King Gizzard and his good mate, The Lizard Wizard (I presume they’re a black magic obsessed duo, and not a gang of gangly 20 somethings from the south coast of Australia, because that would be a bit silly) have been aggressively bashing away at each and every genre under the sun for a good seven years now, conjuring up a rather baffling number of records that sound like best parts of your vinyl collection aggressively blended together in that food processor your Gran got you the other Christmas.
They’ve always been a bit on the odd side, but this year the guys have upped their weird game exponentially. If you haven’t already heard, the group are planning on realising a quite frankly insane five albums in 2017. Murder of the Universe the second in this bizarre pentagon of ideas, and their tenth album in general, takes things to a dark and twisted land, right from the John Carpenter-esque blurbs of opener 'A New World' to the closing moments of 'Murder Of The Universe'.
'Altered Beast I' and its sequels, 'Altered Beast II', 'Altered Beast III' and 'Altered Beast IV' come together to make an agitated puke stained masterpiece that tell the tale of some sort of ancient swamp monster on a mission of destruction, probably... If 2000AD ever decide that their comics need soundtracks, then these fellas have them sorted. The tracks are camp, angry and actually a little bit scary.
As the record progresses its clear what the group are trying to achieve. They’re retelling 'Yoshimi Battles the Pink Robots', but with added death and amphetamines. 'The Lord of Lightening' crams in paisley-covered synth notes, Sabbath-inspired prophecies, a sax that squeals so aggressively that it might just pop your eyeballs right out, and at one point a recorder toot. It’s a mess, but what a glorious mess it is.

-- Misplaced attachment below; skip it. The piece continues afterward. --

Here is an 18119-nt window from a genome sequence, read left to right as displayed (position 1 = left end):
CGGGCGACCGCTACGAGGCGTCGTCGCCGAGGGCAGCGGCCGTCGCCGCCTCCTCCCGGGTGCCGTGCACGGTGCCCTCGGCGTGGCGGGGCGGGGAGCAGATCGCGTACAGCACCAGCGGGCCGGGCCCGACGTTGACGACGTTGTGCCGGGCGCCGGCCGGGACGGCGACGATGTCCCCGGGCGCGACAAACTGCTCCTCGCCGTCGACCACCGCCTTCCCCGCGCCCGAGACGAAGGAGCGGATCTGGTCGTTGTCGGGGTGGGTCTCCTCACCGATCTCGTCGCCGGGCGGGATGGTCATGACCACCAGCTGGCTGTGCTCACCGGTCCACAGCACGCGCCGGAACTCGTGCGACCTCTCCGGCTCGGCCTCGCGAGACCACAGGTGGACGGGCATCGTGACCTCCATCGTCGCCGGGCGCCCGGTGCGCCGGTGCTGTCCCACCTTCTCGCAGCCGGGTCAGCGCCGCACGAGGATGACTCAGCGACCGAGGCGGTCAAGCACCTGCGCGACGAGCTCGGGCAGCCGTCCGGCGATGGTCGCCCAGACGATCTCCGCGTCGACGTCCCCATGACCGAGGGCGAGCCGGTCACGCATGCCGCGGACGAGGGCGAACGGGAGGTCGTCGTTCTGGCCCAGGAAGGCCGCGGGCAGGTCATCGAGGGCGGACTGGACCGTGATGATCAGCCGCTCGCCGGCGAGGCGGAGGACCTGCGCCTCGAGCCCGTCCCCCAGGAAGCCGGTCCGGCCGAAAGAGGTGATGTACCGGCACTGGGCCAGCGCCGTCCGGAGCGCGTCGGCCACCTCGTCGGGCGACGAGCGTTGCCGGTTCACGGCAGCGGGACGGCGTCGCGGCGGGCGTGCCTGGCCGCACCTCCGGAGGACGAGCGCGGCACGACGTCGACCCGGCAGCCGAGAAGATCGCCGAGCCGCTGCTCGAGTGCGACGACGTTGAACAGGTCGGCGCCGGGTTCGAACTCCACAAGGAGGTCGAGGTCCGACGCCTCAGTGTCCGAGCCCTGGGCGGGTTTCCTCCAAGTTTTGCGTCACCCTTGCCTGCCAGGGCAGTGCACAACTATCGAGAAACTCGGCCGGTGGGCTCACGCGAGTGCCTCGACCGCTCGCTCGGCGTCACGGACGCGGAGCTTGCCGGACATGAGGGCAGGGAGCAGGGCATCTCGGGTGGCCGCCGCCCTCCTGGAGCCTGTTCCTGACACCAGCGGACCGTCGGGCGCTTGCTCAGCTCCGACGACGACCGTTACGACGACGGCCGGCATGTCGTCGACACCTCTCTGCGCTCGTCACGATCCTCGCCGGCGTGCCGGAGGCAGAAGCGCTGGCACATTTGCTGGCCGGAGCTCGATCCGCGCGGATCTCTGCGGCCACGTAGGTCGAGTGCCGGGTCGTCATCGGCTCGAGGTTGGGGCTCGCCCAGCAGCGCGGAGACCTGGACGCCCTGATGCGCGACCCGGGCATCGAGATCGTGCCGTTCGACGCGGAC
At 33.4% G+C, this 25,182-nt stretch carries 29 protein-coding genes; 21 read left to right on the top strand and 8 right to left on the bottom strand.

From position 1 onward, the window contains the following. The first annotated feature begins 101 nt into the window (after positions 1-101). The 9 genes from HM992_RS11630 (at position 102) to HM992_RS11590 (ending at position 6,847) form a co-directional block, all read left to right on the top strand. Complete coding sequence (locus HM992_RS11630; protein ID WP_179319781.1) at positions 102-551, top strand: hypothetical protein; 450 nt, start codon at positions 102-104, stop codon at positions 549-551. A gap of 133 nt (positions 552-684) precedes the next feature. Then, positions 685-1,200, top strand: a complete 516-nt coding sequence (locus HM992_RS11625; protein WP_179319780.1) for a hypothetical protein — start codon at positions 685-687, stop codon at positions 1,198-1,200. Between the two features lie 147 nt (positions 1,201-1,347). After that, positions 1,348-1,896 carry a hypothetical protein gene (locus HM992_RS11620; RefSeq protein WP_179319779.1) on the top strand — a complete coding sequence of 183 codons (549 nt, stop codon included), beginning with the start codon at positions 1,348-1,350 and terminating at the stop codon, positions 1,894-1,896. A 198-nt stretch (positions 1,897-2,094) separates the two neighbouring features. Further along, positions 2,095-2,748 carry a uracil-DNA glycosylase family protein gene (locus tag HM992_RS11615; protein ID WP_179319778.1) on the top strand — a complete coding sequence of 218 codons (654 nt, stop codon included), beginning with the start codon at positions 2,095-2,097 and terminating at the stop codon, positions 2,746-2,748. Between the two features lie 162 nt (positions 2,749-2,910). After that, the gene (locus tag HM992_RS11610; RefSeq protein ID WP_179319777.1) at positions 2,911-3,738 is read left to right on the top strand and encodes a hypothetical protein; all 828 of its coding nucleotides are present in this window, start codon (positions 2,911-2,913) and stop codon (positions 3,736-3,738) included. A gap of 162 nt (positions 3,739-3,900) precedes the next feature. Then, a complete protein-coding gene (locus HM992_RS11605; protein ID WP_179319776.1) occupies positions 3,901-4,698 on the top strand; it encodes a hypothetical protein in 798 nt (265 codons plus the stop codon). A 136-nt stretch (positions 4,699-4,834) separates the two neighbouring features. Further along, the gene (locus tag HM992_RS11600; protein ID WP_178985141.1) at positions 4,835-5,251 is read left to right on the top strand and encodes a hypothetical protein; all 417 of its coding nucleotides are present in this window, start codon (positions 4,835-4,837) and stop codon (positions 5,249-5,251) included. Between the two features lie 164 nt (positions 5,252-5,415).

Rather strangely the record features a hell of a lot of voiceovers. In between almost every track the calming voice of an unnamed narrator tells us a bit more of the fantasy. Such a pompous, and quite frankly pretentious, idea shouldn’t work, but the sheer chaos of the group’s music wrapped around each piece of spoken word makes everything flow beautifully, somehow. In fact, a lot of things about Murder of… shouldn’t work, but they just kind of do.
In the blink of the eye the group jump from genre to genre. 'Vomit Coffin' flirts with heavy metal, garage, psych and even a bit of glam. You can’t say you don’t get your money’s worth with these lads. Even if one genres not for you, it doesn’t matter, just give it ten seconds and they’ll be off onto something completely different.
Maybe by the end of 2017, five records of this headache-inducing madness might be too much, but, at least for now, those reptilian magicians have got us wanting more. Bring on album number 11. Let’s embrace the weirdness.
7Jack Doherty's Score